During my first degree (a very worrying 11 years ago), i wrote a paper entitled Extra-Musical Facets of the Complete Work of Art, which examined, among other things, the rôle of a title and programme notes, emphasising their importance and value for the artist. This was something of a reaction to seeing composers presenting works with absolutely nothing to say (a fact they seemed to celebrate), which i found deeply irritating. Perhaps i thought that encouraging composers to use these “facets” would cause them, de facto, to have something to say in their work. But i saw the relationship between artist and audience very differently back then, in terms—dare i admit it—of telling the audience what they should be listening to/for in my work. i now wonder whether facets like a title and notes do the work—and the audience—a disservice. Read more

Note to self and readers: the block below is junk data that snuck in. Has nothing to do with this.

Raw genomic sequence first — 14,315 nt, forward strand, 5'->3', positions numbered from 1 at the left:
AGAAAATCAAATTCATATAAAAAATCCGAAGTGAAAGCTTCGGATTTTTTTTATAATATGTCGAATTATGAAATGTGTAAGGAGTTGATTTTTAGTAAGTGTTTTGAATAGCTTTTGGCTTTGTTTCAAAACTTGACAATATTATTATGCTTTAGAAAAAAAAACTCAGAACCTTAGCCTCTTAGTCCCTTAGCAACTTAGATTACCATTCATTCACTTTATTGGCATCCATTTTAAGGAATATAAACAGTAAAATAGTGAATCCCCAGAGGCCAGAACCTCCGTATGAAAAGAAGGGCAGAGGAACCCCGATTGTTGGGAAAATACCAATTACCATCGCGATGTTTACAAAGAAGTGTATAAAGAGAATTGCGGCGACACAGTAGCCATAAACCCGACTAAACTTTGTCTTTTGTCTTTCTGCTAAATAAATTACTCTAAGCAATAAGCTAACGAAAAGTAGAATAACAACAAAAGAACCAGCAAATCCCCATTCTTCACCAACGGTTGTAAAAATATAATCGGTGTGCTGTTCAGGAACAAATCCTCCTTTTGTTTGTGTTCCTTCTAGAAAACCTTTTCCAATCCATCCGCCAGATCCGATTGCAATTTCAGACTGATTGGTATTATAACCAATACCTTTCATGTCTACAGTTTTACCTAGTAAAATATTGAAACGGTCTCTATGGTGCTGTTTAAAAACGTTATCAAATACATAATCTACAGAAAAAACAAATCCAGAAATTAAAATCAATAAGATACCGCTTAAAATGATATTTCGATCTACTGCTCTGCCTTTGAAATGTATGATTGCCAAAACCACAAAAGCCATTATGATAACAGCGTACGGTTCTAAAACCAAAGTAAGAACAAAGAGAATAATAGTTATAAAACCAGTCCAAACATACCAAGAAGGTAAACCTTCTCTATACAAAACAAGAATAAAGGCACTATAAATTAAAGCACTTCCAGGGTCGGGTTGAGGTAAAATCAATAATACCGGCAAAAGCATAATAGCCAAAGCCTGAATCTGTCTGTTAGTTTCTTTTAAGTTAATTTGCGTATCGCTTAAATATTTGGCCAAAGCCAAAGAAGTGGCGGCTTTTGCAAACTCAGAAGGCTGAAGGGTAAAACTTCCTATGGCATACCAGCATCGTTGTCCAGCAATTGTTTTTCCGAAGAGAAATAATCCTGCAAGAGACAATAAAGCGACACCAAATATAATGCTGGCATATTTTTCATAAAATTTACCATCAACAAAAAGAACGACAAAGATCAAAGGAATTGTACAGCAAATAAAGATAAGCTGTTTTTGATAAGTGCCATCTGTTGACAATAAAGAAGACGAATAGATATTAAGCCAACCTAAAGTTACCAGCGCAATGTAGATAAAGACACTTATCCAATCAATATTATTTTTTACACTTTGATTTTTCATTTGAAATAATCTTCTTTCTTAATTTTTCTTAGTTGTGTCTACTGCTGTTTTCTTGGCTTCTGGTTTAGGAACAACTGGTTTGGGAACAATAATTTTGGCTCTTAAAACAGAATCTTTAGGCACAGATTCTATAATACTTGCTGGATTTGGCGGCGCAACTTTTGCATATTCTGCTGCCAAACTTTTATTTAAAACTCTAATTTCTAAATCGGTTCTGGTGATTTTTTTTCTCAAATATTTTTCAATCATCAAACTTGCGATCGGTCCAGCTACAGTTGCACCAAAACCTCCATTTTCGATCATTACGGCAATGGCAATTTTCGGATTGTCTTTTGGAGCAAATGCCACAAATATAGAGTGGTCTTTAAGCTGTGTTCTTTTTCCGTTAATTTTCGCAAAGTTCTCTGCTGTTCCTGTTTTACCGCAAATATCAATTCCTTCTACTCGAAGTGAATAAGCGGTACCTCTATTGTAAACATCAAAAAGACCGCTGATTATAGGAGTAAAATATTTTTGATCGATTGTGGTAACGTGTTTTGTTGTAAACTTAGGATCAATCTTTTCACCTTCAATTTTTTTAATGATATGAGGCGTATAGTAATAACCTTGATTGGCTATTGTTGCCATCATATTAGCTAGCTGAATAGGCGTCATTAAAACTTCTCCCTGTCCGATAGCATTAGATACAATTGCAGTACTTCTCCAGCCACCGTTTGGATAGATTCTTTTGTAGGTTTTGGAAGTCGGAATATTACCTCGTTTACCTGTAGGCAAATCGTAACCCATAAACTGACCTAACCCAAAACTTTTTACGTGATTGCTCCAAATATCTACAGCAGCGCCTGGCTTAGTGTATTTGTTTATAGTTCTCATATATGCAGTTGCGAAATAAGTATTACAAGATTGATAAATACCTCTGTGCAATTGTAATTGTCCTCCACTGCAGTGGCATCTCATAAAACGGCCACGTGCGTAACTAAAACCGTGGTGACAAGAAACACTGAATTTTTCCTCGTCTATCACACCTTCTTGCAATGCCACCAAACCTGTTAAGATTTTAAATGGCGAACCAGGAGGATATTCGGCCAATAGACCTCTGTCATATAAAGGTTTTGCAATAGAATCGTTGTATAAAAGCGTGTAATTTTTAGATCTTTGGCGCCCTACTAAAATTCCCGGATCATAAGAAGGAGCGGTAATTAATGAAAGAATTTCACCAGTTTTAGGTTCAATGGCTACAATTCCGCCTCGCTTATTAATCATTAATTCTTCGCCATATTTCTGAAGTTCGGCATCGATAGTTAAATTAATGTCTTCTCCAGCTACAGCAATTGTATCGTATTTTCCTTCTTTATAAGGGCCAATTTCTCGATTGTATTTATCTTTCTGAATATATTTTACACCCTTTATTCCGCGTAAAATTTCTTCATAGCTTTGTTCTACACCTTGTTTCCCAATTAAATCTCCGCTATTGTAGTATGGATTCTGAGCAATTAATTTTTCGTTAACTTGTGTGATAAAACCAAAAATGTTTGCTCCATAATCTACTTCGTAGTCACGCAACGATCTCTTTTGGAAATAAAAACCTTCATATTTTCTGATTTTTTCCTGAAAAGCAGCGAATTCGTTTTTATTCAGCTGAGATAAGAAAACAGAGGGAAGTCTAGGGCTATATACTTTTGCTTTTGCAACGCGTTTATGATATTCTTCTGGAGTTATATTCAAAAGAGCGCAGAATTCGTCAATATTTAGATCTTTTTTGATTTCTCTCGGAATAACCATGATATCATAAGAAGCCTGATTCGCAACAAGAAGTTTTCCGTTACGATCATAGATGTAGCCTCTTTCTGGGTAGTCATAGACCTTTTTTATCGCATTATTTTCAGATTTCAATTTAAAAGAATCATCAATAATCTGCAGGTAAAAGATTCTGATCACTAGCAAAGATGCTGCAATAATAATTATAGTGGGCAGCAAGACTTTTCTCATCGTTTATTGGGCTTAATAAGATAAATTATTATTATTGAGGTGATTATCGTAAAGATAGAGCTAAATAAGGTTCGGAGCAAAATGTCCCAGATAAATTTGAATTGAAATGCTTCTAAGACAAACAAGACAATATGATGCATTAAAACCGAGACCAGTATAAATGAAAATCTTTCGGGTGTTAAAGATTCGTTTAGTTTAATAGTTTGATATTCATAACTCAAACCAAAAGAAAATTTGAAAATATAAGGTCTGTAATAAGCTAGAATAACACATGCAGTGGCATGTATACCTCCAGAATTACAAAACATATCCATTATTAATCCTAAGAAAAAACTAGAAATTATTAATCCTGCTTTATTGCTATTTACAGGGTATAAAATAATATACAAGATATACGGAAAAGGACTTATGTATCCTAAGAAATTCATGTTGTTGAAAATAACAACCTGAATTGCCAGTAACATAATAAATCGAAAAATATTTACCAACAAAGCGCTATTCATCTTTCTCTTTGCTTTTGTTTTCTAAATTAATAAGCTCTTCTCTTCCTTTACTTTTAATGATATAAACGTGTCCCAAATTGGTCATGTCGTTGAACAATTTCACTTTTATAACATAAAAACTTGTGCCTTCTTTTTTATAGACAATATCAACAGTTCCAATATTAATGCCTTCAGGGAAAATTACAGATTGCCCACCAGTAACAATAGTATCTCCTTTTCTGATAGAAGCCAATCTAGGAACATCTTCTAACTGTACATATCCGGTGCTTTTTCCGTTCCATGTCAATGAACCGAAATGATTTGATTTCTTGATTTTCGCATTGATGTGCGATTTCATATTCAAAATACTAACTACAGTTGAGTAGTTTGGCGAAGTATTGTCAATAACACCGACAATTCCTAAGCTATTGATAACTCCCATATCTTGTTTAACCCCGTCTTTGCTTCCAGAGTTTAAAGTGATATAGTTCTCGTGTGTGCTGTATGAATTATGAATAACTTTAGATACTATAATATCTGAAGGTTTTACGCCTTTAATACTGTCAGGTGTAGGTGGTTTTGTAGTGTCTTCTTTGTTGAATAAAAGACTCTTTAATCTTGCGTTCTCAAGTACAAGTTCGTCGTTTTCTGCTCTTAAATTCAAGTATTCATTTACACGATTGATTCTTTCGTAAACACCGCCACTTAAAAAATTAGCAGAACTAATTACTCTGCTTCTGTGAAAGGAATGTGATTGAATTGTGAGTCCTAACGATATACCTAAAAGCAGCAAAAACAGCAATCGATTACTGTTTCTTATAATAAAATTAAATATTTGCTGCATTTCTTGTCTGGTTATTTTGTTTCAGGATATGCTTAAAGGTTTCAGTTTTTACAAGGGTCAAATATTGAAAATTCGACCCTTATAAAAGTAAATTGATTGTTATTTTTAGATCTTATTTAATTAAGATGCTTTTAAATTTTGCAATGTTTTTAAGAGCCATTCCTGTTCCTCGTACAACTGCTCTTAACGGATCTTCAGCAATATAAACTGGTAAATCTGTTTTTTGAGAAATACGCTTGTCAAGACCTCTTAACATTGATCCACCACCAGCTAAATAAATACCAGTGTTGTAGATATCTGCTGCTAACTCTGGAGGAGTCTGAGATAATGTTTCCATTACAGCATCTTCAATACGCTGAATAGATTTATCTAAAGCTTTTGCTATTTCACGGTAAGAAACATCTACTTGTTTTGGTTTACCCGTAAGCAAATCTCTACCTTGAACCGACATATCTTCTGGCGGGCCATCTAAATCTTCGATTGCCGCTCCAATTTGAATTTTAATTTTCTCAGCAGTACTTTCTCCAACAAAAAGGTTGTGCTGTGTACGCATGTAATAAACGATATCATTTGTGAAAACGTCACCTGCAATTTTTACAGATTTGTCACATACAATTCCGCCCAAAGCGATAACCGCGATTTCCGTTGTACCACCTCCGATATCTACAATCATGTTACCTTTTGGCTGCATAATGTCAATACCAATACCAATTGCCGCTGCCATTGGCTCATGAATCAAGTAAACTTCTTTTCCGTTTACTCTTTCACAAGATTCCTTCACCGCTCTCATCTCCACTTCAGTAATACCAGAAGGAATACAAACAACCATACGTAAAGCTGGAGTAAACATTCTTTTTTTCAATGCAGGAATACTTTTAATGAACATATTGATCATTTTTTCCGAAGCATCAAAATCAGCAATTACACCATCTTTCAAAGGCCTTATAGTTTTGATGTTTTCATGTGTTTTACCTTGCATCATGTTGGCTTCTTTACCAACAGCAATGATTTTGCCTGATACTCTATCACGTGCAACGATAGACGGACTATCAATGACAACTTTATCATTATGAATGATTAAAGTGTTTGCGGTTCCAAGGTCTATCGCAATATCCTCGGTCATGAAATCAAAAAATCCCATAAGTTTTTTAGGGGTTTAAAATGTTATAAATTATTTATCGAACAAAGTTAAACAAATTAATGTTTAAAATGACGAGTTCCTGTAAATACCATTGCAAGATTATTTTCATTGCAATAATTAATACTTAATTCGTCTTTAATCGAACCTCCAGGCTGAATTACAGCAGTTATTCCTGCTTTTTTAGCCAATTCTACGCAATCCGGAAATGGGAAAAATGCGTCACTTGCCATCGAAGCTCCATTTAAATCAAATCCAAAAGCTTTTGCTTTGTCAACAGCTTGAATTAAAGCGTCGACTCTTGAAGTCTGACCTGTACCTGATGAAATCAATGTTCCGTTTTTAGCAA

There’s something inherently exciting about the collaboration, particularly when each protagonist has a well-known and established career. The idea of two individually interesting artists producing something new and unexpected together is more than enough to whet the appetite. i’ve been spending time with a comparitively recent example, teaming two names that are somewhat significant from my musical past. Player 1: Claudia Brücken, singer from 80s group Propaganda, whose slightly plummy voice could cut through all the surreal and industrial sounds the other band members could throw at her. Player 2: Paul Humphreys, non-singer from 80s group Orchestral Manoeuvres in the Dark, whose slightly corny melodies became roaringly popular as synthesisers took over mainstream pop. ’Tis an intriguing idea, two such luminaries teaming up, no? So the mind goes into overdrive, predicting what the emergent sound could be like: probably pop songs (OMD), but maybe with a twist in terms of structure (Propaganda); could be either soft and mellow (OMD) or hard and penetrating (Propaganda). Together they call themselves Onetwo, and i was sufficiently intrigued to spend time with their first album, Instead. Now, while i stick to what i said last time, about expectations being best when minimised, it’s difficult when you’re confronting two musicians whose music has meant something to you in the past. Admittedly, i was more of a Human League fan than OMD (possibly they sounded more ‘real’ and gritty, when OMD were all fun and larks—hmm, rather like what i said about The Cure a few days ago; probably it’s the Sheffield connection, which produced some remarkable acts in the late 70s/early 80s), but Propaganda i really, really liked. So hurl your abuse, i had expectations, and reasonably high ones, if i’m honest. Read more